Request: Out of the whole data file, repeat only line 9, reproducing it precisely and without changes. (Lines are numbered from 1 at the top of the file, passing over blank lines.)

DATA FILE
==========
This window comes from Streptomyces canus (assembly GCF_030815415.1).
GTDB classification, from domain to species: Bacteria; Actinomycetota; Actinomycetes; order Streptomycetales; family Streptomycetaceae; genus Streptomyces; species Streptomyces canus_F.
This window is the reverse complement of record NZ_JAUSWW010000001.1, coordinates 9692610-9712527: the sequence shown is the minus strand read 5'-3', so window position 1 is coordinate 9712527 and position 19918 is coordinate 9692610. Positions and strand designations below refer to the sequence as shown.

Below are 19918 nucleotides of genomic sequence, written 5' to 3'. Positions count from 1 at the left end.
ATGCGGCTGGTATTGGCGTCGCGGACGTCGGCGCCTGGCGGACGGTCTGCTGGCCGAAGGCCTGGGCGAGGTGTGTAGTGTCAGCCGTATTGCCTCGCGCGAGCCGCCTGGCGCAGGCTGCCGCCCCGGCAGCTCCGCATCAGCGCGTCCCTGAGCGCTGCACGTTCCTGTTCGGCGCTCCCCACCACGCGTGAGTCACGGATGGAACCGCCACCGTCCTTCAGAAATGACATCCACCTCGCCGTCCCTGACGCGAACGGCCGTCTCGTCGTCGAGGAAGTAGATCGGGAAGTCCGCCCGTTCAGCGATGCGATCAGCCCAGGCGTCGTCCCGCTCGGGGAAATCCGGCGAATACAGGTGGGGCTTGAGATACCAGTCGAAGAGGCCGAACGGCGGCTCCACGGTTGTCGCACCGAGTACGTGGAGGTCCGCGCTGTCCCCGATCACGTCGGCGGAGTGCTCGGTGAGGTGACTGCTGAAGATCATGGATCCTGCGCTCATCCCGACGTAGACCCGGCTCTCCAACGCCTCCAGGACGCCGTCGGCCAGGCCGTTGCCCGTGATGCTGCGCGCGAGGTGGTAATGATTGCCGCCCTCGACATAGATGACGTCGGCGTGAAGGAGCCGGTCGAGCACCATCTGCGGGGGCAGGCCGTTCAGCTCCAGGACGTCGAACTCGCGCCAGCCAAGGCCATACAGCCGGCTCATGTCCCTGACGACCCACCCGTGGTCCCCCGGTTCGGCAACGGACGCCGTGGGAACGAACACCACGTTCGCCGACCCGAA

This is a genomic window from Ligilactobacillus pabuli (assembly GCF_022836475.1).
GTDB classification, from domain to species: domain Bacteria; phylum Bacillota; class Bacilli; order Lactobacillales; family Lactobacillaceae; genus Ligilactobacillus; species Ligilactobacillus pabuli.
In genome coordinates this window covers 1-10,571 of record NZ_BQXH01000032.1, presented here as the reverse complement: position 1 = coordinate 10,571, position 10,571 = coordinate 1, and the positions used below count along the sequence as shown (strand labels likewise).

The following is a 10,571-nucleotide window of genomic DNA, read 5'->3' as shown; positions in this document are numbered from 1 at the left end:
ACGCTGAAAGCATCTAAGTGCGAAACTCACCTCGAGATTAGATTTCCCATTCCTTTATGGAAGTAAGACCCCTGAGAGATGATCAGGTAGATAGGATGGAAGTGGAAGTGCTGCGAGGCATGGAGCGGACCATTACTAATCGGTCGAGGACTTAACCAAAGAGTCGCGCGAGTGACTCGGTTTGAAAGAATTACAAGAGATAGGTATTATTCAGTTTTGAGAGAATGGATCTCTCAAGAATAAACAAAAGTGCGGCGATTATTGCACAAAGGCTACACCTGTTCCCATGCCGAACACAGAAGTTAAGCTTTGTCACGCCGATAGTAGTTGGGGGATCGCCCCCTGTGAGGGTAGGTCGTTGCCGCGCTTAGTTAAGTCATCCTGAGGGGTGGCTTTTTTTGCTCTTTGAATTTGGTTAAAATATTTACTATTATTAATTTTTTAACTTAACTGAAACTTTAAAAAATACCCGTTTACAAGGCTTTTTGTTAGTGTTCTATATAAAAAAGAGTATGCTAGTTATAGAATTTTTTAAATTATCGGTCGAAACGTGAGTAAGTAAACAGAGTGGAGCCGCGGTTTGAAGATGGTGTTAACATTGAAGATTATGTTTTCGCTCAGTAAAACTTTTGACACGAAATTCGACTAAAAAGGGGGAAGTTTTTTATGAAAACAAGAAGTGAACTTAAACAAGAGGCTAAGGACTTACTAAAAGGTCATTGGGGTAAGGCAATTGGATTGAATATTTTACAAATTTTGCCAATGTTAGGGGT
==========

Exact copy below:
The following is a 10,571-nucleotide window of genomic DNA, read 5'->3' as shown; positions in this document are numbered from 1 at the left end: